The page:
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Elevated CO2 alters the rhizosphere effect on crop residue decomposition

Xu, Qiao, O’Sullivan, James B., Wang, Xiaojuan, Tang, Caixian
Plant and soil 2019 v.436 no.1-2 pp. 413-426
Lupinus albus, acidification, biodegradation, canola, carbon dioxide, carbon dioxide enrichment, exudation, isotope labeling, peas, rhizosphere, soil, soil organic carbon, stable isotopes, wheat, wheat straw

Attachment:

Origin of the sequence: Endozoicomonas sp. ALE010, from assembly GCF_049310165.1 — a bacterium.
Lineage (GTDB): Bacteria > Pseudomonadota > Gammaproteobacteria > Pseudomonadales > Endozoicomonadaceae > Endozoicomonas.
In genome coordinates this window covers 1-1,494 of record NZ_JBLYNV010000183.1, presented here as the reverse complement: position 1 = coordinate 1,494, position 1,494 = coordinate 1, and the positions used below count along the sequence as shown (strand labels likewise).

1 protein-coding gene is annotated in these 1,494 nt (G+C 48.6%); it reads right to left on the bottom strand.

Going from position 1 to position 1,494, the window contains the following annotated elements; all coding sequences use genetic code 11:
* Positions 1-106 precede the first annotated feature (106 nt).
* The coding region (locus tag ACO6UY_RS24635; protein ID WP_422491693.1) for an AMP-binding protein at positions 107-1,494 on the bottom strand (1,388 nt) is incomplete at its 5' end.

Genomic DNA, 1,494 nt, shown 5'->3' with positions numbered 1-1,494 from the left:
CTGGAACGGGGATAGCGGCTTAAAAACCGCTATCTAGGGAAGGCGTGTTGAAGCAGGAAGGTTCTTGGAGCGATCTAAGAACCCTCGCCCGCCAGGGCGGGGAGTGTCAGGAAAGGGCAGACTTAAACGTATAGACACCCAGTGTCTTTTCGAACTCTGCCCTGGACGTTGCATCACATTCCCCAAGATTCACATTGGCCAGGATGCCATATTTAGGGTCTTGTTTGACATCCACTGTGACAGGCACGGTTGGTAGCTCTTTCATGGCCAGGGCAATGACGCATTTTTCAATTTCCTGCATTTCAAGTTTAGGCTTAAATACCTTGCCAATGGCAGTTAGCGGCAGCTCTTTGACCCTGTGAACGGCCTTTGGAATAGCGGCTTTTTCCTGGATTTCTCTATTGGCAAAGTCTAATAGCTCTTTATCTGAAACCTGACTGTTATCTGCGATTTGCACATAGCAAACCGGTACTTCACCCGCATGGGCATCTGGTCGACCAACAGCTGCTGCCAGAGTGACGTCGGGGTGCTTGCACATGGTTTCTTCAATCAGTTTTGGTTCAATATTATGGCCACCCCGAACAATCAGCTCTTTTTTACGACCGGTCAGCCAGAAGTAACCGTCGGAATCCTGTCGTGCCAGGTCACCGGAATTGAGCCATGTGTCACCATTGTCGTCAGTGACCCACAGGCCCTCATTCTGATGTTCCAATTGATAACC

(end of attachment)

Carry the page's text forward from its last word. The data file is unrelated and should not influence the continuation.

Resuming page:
BACKGROUND AND AIMS: Elevated atmospheric CO₂ (eCO₂) can affect microbial decomposition of native soil organic carbon (SOC) via enhanced root exudation and rhizosphere activity. Few studies have examined the effect of eCO₂ on the decomposition of newly-added crop residues, which are important to understand below-ground C changes. A soil microcosm experiment was conducted to examine whether eCO₂ would enhance the rhizosphere effects on the decomposition of crop residues. METHODS: White lupin (Lupinus albus L. cv. Kiev) was grown for 34 or 62 days under ambient CO₂ (aCO₂, 400 μmol mol⁻¹) or eCO₂ (800 μmol mol⁻¹) in a low-C (2.0 mg g⁻¹) soil which was amended with or without dual ¹³C and ¹⁵N labelled wheat, field pea or canola crop residues. An isotopic tracing technique was adopted to partition residue-derived CO₂ from total below-ground CO₂ efflux. Two independent groups of data were analysed statistically at either Day 34 or 62. RESULTS: The presence of white lupin increased the decomposition of all residues at Day 34. This positive rhizosphere effect on residue decomposition decreased and was even reversed at Day 62, probably due to depletion of labile C, or microbial N limitation, or rhizosphere acidification. The eCO₂-induced decomposition depended on residue type at Day 34. Specifically, when compared to aCO₂, eCO₂ did not affect the decomposition of canola residue, increased that of field pea residue by 13.5% but decreased wheat straw decomposition by 7.4%. However, residue decomposition was, on average, 13% higher under eCO₂ at Day 62, which was correlated positively with the increase in rhizosphere extractable C (P < 0.01). CONCLUSIONS: Elevated CO₂ generally increased residue decomposition in the rhizosphere, but this effect was mediated by residue type at Day 34. Enhanced residue decomposition under legumes at eCO₂ may favour C turnover and the release of residue N.